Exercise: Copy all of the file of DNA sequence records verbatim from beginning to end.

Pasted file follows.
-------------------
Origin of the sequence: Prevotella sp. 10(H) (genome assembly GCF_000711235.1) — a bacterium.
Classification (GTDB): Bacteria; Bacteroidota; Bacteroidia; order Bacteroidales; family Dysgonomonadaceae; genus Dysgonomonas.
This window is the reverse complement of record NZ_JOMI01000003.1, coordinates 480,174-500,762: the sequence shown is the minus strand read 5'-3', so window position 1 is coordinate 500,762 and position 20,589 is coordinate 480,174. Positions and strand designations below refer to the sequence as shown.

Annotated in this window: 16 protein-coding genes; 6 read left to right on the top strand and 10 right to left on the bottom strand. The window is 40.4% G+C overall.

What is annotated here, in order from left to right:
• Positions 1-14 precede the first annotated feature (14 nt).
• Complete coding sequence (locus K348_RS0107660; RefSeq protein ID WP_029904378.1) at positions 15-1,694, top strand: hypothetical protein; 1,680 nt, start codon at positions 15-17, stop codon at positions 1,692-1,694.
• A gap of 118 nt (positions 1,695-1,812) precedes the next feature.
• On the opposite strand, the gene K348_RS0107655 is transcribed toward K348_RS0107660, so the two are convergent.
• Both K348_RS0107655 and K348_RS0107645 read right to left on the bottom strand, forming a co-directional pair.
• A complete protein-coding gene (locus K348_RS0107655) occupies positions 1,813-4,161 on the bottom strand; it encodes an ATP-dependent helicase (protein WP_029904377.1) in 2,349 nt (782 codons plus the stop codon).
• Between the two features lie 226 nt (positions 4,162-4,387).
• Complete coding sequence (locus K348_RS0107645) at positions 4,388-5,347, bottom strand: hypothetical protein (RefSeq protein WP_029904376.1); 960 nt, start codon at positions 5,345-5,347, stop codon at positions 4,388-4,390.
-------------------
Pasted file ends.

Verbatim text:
Origin of the sequence: Prevotella sp. 10(H) (genome assembly GCF_000711235.1) — a bacterium.
Classification (GTDB): Bacteria; Bacteroidota; Bacteroidia; order Bacteroidales; family Dysgonomonadaceae; genus Dysgonomonas.
This window is the reverse complement of record NZ_JOMI01000003.1, coordinates 480,174-500,762: the sequence shown is the minus strand read 5'-3', so window position 1 is coordinate 500,762 and position 20,589 is coordinate 480,174. Positions and strand designations below refer to the sequence as shown.

Annotated in this window: 16 protein-coding genes; 6 read left to right on the top strand and 10 right to left on the bottom strand. The window is 40.4% G+C overall.

What is annotated here, in order from left to right:
• Positions 1-14 precede the first annotated feature (14 nt).
• Complete coding sequence (locus K348_RS0107660; RefSeq protein ID WP_029904378.1) at positions 15-1,694, top strand: hypothetical protein; 1,680 nt, start codon at positions 15-17, stop codon at positions 1,692-1,694.
• A gap of 118 nt (positions 1,695-1,812) precedes the next feature.
• On the opposite strand, the gene K348_RS0107655 is transcribed toward K348_RS0107660, so the two are convergent.
• Both K348_RS0107655 and K348_RS0107645 read right to left on the bottom strand, forming a co-directional pair.
• A complete protein-coding gene (locus K348_RS0107655) occupies positions 1,813-4,161 on the bottom strand; it encodes an ATP-dependent helicase (protein WP_029904377.1) in 2,349 nt (782 codons plus the stop codon).
• Between the two features lie 226 nt (positions 4,162-4,387).
• Complete coding sequence (locus K348_RS0107645) at positions 4,388-5,347, bottom strand: hypothetical protein (RefSeq protein WP_029904376.1); 960 nt, start codon at positions 5,345-5,347, stop codon at positions 4,388-4,390.